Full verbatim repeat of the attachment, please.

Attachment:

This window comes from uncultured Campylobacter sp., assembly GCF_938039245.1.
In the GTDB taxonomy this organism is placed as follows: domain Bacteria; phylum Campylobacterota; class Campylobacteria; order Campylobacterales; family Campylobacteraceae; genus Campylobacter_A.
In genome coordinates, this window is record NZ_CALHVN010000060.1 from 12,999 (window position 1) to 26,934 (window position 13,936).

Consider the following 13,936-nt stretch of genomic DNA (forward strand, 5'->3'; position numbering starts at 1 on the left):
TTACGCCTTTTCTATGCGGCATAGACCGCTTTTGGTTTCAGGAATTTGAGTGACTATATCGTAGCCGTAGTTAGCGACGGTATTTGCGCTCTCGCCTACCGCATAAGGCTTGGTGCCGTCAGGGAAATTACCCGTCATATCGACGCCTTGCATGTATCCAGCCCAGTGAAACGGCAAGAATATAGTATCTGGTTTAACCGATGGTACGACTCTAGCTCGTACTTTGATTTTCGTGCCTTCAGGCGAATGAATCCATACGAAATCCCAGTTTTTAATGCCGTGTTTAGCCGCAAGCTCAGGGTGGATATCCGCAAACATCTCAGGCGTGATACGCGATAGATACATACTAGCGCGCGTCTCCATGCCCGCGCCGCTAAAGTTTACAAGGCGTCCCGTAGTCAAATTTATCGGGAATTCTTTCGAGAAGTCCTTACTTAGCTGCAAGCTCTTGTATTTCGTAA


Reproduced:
This window comes from uncultured Campylobacter sp., assembly GCF_938039245.1.
In the GTDB taxonomy this organism is placed as follows: domain Bacteria; phylum Campylobacterota; class Campylobacteria; order Campylobacterales; family Campylobacteraceae; genus Campylobacter_A.
In genome coordinates, this window is record NZ_CALHVN010000060.1 from 12,999 (window position 1) to 26,934 (window position 13,936).

Consider the following 13,936-nt stretch of genomic DNA (forward strand, 5'->3'; position numbering starts at 1 on the left):
TTACGCCTTTTCTATGCGGCATAGACCGCTTTTGGTTTCAGGAATTTGAGTGACTATATCGTAGCCGTAGTTAGCGACGGTATTTGCGCTCTCGCCTACCGCATAAGGCTTGGTGCCGTCAGGGAAATTACCCGTCATATCGACGCCTTGCATGTATCCAGCCCAGTGAAACGGCAAGAATATAGTATCTGGTTTAACCGATGGTACGACTCTAGCTCGTACTTTGATTTTCGTGCCTTCAGGCGAATGAATCCATACGAAATCCCAGTTTTTAATGCCGTGTTTAGCCGCAAGCTCAGGGTGGATATCCGCAAACATCTCAGGCGTGATACGCGATAGATACATACTAGCGCGCGTCTCCATGCCCGCGCCGCTAAAGTTTACAAGGCGTCCCGTAGTCAAATTTATCGGGAATTCTTTCGAGAAGTCCTTACTTAGCTGCAAGCTCTTGTATTTCGTAA